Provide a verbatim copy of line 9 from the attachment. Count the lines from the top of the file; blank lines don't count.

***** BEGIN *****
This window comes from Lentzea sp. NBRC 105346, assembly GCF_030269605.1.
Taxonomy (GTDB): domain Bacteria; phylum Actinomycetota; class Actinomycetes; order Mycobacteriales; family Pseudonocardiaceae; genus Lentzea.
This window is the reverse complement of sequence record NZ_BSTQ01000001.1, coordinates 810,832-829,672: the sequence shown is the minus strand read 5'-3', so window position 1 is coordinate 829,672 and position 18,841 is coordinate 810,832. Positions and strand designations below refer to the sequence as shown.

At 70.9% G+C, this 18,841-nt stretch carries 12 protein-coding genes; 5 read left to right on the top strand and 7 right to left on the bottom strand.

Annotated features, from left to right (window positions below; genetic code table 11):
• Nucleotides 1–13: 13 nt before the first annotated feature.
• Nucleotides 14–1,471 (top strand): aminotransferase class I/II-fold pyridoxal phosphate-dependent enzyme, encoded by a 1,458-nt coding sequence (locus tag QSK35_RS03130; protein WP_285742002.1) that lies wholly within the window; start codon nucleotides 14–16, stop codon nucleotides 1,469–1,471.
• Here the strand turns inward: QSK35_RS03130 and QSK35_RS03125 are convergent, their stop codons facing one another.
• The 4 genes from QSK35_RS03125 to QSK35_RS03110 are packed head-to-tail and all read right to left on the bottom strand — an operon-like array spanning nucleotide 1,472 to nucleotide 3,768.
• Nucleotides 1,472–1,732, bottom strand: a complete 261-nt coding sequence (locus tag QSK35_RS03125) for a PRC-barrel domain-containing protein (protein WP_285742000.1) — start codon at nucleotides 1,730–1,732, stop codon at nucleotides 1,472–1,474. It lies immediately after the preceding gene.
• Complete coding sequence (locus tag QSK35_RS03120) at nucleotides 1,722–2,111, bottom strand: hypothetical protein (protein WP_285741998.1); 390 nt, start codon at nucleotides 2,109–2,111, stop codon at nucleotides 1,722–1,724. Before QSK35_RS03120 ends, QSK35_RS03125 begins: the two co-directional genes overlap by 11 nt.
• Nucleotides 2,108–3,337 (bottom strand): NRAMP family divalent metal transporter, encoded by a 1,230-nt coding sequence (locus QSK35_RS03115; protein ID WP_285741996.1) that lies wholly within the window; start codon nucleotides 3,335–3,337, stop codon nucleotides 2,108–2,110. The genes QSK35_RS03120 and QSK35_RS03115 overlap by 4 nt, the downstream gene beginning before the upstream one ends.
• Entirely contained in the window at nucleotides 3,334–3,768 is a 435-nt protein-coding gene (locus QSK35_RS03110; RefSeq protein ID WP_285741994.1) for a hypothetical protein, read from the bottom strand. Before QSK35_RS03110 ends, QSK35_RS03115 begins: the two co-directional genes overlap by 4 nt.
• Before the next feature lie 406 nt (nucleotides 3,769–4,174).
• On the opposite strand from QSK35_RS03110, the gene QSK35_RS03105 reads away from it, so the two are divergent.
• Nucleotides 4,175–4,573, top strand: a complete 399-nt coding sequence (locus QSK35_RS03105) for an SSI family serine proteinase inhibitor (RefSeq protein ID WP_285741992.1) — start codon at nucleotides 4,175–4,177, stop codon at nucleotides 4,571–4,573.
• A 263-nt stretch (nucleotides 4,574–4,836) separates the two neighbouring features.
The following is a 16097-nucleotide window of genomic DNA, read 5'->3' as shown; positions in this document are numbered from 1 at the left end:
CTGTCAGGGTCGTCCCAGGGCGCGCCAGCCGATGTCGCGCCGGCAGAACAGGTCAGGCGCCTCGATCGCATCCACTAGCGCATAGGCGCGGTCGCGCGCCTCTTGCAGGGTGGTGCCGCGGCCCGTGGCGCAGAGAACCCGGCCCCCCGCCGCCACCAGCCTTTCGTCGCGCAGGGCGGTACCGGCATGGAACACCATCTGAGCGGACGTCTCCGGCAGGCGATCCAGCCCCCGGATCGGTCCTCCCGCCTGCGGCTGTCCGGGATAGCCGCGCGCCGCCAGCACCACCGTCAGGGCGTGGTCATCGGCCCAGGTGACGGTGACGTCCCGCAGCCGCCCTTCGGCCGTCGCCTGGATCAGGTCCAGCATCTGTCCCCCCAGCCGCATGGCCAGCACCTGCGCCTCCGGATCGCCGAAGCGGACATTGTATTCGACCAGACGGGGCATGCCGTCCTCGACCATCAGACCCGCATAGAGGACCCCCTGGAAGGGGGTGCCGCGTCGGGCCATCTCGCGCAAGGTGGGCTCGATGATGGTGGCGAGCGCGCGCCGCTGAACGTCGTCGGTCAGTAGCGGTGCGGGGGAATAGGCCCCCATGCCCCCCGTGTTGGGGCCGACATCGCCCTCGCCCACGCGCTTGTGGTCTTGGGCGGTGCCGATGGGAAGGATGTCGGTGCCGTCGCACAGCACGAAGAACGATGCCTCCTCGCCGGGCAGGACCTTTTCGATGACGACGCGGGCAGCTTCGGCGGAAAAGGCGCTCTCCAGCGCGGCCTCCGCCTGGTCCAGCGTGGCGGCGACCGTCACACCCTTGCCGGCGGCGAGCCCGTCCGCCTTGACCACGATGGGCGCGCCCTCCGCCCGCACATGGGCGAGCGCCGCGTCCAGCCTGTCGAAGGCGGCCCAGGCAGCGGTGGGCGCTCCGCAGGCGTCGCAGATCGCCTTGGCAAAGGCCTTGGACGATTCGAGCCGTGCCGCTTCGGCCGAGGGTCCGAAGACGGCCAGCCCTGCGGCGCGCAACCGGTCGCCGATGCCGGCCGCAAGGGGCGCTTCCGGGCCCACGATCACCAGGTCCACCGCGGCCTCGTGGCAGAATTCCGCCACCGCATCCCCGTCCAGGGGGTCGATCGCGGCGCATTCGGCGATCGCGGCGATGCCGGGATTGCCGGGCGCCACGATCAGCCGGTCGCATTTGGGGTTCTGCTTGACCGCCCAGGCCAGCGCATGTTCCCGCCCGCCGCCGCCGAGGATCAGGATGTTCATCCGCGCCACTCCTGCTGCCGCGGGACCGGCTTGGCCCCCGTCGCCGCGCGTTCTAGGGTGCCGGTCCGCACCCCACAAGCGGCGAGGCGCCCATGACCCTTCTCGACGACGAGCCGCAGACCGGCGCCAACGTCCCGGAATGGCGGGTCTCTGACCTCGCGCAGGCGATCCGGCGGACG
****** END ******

• The 4 genes from QSK35_RS03125 to QSK35_RS03110 are packed head-to-tail and all read right to left on the bottom strand — an operon-like array spanning nucleotide 1,472 to nucleotide 3,768.